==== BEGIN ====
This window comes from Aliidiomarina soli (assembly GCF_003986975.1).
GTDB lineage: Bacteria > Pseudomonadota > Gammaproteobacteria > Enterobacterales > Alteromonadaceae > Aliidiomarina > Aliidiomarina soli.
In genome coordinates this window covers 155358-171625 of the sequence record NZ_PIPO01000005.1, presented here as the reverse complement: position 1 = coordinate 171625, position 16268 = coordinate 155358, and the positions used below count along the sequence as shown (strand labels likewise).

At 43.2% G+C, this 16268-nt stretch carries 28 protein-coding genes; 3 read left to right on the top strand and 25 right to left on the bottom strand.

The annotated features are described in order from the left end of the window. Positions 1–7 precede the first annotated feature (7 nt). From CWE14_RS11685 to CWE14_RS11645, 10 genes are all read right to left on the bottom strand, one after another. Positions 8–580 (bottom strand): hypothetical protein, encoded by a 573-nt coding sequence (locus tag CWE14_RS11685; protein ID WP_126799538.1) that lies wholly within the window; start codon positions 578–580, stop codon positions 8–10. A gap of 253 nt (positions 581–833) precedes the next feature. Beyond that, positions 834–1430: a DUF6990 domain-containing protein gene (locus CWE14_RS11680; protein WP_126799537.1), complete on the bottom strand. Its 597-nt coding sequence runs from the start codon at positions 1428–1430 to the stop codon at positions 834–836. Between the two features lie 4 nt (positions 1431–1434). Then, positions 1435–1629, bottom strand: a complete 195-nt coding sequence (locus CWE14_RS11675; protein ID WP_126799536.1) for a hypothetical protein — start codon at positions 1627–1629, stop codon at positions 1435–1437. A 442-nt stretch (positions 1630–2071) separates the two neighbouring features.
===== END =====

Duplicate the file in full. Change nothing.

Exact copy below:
This window comes from Aliidiomarina soli (assembly GCF_003986975.1).
GTDB lineage: Bacteria > Pseudomonadota > Gammaproteobacteria > Enterobacterales > Alteromonadaceae > Aliidiomarina > Aliidiomarina soli.
In genome coordinates this window covers 155358-171625 of the sequence record NZ_PIPO01000005.1, presented here as the reverse complement: position 1 = coordinate 171625, position 16268 = coordinate 155358, and the positions used below count along the sequence as shown (strand labels likewise).

At 43.2% G+C, this 16268-nt stretch carries 28 protein-coding genes; 3 read left to right on the top strand and 25 right to left on the bottom strand.

The annotated features are described in order from the left end of the window. Positions 1–7 precede the first annotated feature (7 nt). From CWE14_RS11685 to CWE14_RS11645, 10 genes are all read right to left on the bottom strand, one after another. Positions 8–580 (bottom strand): hypothetical protein, encoded by a 573-nt coding sequence (locus tag CWE14_RS11685; protein ID WP_126799538.1) that lies wholly within the window; start codon positions 578–580, stop codon positions 8–10. A gap of 253 nt (positions 581–833) precedes the next feature. Beyond that, positions 834–1430: a DUF6990 domain-containing protein gene (locus CWE14_RS11680; protein WP_126799537.1), complete on the bottom strand. Its 597-nt coding sequence runs from the start codon at positions 1428–1430 to the stop codon at positions 834–836. Between the two features lie 4 nt (positions 1431–1434). Then, positions 1435–1629, bottom strand: a complete 195-nt coding sequence (locus CWE14_RS11675; protein ID WP_126799536.1) for a hypothetical protein — start codon at positions 1627–1629, stop codon at positions 1435–1437. A 442-nt stretch (positions 1630–2071) separates the two neighbouring features.